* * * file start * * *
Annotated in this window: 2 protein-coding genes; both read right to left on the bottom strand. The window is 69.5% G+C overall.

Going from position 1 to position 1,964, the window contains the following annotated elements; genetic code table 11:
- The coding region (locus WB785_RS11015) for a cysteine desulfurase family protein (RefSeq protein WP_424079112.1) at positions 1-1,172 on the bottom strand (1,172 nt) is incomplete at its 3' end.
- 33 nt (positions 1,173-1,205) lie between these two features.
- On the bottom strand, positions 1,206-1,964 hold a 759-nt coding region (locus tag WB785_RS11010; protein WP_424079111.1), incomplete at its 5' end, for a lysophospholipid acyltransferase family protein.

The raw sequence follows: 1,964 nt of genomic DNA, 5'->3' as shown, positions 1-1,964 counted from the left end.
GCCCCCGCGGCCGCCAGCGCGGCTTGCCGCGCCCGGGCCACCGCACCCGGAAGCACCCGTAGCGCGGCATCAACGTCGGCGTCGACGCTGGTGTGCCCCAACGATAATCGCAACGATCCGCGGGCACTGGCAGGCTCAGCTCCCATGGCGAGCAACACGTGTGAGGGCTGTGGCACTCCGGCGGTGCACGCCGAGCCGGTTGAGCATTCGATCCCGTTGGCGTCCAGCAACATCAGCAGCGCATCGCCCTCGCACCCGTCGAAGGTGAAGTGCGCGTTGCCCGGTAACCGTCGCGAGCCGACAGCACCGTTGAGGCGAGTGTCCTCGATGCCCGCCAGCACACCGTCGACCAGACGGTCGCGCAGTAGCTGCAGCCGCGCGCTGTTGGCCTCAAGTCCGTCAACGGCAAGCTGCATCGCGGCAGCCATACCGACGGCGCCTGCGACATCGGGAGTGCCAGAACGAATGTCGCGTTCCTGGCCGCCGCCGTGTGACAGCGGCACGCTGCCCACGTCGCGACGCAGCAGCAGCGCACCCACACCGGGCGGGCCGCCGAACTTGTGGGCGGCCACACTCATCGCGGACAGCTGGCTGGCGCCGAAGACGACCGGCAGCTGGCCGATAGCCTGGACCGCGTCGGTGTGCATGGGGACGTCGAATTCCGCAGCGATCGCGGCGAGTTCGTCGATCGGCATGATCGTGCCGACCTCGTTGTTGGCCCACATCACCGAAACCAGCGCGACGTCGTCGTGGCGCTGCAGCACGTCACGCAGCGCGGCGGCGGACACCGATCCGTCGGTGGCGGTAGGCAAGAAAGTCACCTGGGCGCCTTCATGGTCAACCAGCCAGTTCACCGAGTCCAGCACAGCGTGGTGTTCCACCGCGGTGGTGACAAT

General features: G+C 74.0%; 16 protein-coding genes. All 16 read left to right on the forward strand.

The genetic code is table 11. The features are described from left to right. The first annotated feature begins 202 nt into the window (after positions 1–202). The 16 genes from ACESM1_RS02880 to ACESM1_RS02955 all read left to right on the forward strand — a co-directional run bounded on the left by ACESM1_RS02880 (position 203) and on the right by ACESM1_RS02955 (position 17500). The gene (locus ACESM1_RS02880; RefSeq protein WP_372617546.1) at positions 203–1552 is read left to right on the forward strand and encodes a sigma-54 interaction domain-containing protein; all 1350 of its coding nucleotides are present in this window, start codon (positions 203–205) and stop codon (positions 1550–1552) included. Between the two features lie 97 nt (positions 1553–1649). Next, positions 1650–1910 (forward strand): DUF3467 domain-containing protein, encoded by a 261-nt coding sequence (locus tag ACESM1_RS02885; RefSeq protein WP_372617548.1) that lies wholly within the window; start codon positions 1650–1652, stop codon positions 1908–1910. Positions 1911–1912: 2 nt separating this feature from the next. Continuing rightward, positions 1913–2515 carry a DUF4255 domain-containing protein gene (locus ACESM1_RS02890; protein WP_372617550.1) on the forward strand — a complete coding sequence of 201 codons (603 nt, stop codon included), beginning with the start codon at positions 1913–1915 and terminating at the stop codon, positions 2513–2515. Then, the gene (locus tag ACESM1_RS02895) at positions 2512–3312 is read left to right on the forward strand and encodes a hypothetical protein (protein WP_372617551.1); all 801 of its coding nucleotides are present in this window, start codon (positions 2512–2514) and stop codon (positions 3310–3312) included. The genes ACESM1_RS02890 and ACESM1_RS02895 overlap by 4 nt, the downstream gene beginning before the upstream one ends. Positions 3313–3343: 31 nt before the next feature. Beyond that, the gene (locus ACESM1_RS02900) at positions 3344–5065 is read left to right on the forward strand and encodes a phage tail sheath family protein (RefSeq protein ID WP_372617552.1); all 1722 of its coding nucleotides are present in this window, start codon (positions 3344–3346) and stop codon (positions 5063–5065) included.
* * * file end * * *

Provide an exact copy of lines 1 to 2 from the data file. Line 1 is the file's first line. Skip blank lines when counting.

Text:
Annotated in this window: 2 protein-coding genes; both read right to left on the bottom strand. The window is 69.5% G+C overall.

Going from position 1 to position 1,964, the window contains the following annotated elements; genetic code table 11: